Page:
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Former Obama CTO compliments Trump's tech initiatives

Photo: Chuck Kennedy / Axios

Aneesh Chopra, the United States' first chief technology officer under the Obama administration, told Axios' Mike Allen this morning that he believes expanding tech literacy is a "wildly bipartisan" issue in government today. Chopra specifically cited the work of the Jared Kushner-headed Office of American Innovation as something that "mirrors very nicely" his Obama-era tech initiatives.

A big quote: "While you'll generally see those of us in the Obama world sort of fret all of those decisions [by the Trump administration], on this topic you'll see a lot of alignment and a lot of support."

More from Chopra's conversation at Axios' Future Shapers event:

  • He noted a disconnect between the "tech frontier" of cutting edge government research and the "laggard" daily, dated tech struggles of the everyday federal employee.
  • Social media is both a benefit and risk for our society, according to Chopra, as Americans have access to a new "wealth of information" but still choose to "self select and filter out news that they don't necessarily agree with."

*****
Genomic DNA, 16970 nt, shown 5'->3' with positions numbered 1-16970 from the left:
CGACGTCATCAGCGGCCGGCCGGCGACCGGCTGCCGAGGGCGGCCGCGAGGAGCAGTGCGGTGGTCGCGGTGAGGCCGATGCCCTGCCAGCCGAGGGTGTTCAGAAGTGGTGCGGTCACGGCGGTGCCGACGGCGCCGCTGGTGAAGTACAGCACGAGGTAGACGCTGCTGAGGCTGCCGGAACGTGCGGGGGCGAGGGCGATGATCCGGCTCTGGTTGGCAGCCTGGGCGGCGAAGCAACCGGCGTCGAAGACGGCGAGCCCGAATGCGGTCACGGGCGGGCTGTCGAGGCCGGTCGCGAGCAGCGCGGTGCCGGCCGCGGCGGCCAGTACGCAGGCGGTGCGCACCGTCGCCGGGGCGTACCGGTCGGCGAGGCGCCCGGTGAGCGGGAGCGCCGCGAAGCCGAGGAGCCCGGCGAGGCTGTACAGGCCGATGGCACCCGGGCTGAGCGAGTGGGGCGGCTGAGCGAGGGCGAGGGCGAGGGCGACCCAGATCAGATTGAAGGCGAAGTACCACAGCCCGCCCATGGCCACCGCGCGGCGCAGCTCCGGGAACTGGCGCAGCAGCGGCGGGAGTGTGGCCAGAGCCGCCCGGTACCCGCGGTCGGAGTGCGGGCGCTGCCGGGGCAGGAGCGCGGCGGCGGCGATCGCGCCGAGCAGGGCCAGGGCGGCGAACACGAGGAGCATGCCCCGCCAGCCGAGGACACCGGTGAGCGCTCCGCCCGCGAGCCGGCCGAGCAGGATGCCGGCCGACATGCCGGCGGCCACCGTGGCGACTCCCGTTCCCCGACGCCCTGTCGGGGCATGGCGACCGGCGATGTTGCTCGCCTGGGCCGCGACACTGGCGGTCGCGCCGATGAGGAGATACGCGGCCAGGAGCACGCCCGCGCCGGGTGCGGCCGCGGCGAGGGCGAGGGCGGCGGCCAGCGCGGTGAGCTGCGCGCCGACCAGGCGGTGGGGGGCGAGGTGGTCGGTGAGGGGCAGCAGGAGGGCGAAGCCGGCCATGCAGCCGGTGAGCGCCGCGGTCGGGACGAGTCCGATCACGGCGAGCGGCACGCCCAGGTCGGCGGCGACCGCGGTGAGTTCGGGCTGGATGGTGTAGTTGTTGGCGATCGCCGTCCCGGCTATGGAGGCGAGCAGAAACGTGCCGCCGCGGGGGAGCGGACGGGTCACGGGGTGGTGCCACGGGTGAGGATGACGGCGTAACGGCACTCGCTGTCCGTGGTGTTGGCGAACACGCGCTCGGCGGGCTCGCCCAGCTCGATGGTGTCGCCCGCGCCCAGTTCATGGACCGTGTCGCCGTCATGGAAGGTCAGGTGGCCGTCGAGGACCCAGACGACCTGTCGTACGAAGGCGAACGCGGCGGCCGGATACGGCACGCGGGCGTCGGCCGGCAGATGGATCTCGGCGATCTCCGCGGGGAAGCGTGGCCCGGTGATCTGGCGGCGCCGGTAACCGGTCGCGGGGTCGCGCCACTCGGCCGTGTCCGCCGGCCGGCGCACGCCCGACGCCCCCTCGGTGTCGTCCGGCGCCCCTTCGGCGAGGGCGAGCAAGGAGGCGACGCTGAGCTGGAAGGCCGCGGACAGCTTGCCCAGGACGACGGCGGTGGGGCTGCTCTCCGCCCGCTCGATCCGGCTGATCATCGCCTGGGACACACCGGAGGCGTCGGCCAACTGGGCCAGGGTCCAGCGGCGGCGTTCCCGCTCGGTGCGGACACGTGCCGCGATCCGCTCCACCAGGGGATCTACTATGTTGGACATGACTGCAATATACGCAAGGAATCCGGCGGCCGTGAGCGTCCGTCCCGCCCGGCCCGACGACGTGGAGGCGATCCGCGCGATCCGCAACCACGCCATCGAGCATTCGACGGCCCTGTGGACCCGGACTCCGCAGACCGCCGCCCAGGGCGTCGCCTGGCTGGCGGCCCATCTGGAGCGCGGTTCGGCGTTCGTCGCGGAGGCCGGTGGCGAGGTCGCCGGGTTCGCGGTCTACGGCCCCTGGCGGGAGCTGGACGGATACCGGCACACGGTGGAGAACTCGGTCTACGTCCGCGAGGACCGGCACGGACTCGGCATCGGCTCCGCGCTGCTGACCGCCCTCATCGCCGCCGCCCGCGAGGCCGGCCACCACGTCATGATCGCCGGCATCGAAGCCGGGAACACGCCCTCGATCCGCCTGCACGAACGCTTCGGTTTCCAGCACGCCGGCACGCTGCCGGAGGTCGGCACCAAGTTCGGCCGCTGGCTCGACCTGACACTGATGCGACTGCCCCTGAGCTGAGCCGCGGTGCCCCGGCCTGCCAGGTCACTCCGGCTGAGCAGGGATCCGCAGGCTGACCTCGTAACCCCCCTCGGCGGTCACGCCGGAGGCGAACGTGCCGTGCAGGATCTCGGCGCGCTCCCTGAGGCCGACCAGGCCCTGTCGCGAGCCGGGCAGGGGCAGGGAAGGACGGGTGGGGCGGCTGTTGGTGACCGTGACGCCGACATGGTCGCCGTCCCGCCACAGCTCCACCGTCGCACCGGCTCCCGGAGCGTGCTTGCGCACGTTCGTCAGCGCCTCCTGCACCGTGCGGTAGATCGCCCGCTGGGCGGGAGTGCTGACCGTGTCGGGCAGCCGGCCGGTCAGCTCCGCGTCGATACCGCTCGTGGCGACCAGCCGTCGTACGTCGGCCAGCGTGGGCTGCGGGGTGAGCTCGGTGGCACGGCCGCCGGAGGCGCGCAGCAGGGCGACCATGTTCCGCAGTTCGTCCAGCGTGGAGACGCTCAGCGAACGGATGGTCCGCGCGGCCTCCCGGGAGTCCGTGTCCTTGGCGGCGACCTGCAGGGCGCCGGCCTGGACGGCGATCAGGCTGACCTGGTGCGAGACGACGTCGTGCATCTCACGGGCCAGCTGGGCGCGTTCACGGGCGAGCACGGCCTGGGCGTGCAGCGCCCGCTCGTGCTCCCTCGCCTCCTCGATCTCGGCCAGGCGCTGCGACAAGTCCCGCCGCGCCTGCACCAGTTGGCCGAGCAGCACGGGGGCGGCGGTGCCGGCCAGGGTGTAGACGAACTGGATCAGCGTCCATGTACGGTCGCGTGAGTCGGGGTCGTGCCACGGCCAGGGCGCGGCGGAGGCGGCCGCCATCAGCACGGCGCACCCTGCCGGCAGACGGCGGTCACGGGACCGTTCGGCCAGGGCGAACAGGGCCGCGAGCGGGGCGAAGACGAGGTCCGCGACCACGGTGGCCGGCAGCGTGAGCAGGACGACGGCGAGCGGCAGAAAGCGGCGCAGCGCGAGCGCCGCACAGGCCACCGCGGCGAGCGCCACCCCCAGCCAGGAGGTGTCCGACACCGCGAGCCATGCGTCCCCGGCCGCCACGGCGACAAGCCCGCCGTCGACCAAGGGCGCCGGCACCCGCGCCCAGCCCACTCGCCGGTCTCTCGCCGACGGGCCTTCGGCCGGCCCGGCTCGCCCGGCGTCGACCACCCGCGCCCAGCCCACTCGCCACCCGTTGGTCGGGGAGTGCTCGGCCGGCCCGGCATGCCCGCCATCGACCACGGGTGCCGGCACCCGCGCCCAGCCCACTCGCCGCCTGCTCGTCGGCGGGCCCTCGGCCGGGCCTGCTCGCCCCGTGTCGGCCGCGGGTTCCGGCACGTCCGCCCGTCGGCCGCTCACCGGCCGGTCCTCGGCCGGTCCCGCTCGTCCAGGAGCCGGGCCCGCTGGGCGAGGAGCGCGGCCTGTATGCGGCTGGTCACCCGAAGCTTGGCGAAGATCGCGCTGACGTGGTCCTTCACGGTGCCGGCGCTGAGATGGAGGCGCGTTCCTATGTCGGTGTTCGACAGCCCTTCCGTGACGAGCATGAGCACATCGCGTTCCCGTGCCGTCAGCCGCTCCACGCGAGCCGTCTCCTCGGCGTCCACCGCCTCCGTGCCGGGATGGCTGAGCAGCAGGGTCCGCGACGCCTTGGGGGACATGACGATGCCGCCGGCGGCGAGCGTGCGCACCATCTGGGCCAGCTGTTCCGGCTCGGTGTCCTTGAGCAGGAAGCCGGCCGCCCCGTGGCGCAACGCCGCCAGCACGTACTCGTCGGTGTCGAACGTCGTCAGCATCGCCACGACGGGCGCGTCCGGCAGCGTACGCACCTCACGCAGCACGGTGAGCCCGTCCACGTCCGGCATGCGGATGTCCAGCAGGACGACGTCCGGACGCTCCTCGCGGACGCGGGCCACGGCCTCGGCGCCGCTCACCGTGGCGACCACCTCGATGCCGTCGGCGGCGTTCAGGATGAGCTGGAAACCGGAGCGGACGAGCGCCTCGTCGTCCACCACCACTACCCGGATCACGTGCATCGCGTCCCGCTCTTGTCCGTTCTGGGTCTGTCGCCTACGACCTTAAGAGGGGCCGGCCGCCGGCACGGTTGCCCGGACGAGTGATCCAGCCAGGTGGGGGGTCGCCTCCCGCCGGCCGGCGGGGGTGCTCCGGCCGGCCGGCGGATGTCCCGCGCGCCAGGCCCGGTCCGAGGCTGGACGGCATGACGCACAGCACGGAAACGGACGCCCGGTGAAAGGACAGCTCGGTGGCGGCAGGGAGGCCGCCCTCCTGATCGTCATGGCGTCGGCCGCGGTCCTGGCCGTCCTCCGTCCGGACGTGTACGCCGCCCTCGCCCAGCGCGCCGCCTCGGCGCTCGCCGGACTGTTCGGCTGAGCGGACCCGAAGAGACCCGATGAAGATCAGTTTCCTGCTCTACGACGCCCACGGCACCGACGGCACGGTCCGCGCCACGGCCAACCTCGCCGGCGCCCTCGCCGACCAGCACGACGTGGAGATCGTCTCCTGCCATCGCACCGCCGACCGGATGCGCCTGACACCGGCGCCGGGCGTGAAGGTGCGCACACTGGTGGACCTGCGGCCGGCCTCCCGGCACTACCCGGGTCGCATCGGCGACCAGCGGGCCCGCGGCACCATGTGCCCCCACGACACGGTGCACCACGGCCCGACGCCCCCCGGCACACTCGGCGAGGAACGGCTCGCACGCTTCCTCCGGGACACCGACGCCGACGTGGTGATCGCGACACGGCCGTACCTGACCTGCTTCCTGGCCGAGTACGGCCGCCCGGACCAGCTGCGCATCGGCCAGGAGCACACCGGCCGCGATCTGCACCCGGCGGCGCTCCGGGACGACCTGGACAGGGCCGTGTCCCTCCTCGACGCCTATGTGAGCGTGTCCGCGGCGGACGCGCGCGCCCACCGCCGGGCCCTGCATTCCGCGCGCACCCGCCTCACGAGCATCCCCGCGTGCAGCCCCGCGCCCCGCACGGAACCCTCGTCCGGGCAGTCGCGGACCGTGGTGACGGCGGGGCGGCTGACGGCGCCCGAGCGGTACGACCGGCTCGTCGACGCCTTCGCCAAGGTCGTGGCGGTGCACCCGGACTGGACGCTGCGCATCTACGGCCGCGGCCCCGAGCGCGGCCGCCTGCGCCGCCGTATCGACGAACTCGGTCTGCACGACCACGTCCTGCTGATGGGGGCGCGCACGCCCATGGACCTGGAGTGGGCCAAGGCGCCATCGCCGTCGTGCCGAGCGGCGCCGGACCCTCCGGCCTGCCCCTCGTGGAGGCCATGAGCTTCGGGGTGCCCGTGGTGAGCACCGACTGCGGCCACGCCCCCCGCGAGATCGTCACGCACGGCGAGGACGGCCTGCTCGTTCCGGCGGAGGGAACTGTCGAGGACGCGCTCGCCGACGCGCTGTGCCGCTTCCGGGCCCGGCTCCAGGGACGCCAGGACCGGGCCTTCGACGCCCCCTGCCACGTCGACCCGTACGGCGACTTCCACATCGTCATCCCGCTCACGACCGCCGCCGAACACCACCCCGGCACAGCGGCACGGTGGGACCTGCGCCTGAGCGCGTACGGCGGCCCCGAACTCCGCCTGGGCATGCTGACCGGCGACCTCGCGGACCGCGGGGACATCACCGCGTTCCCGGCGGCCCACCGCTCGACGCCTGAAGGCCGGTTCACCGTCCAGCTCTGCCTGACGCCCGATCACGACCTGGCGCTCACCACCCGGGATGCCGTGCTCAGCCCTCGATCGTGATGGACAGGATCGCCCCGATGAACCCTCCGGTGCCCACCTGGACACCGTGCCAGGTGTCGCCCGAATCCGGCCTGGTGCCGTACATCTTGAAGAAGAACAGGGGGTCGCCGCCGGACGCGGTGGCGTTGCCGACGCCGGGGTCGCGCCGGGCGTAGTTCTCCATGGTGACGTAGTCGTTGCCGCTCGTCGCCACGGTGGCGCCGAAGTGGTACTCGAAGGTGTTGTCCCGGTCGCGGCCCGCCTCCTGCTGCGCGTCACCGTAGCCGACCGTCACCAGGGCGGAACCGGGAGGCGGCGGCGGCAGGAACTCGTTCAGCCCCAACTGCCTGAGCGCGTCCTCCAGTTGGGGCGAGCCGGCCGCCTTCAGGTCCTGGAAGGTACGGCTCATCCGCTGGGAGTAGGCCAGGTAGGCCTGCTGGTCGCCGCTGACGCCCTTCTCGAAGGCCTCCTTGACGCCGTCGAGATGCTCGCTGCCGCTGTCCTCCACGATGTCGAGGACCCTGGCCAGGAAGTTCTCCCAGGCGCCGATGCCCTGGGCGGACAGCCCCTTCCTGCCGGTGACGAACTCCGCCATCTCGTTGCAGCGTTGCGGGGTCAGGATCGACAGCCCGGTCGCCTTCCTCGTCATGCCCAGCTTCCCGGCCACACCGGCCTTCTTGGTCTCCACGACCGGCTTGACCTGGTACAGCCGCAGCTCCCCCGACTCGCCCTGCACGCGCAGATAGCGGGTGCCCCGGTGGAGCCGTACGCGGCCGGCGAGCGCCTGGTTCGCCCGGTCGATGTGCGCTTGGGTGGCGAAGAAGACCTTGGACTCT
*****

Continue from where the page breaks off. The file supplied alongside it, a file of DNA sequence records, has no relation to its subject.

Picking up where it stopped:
• Chopra cited India's "frictionless digital society" as a goal for the United States, calling it "infrastructure for a modern age" with nationwide biometric ID cards. Of the U.S., he asked, "We have large swaths of the country that don't have any communications capacity…How are we going to add economic opportunity if we don't have basic communications infrastructure?"
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D.C.'s March for our Lives: "The voters are coming"

Protestor at D.C.'s March for our Lives.
Protestor at D.C.'s March for our Lives. Photo: Stef Kight / Axios

D.C.'s March for our Lives event is expected to see more than half a million participants.

Why it matters: While D.C. is the primary march, there are hundreds of others around the world and across the country. Led by students, the march is "to demand that a comprehensive and effective bill be immediately brought before Congress to address" gun issues, per the organization's mission statement.

Haley Britzky 8 hours ago
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DOJ eyeing tool to allow access to encrypted data on smartphones

Deputy Attorney General Rod Rosenstein.
Deputy Attorney General Rod Rosenstein. Photo: Win McNamee/Getty Images

The Justice Department is in "a preliminary stage" of discussions about requiring tech companies building "tools into smartphones and other devices" that would allow law enforcement investigators to access encrypted data, the New York Times reports.

Why it matters: This has been on the FBI's mind since 2010, and last month the White House "circulated a memo...outlining ways to think about solving the problem," officials told the NYT. Both FBI Director Christopher Wray, and Deputy Attorney General Rod Rosenstein, support finding ways for law enforcement to access data without compromising devices security.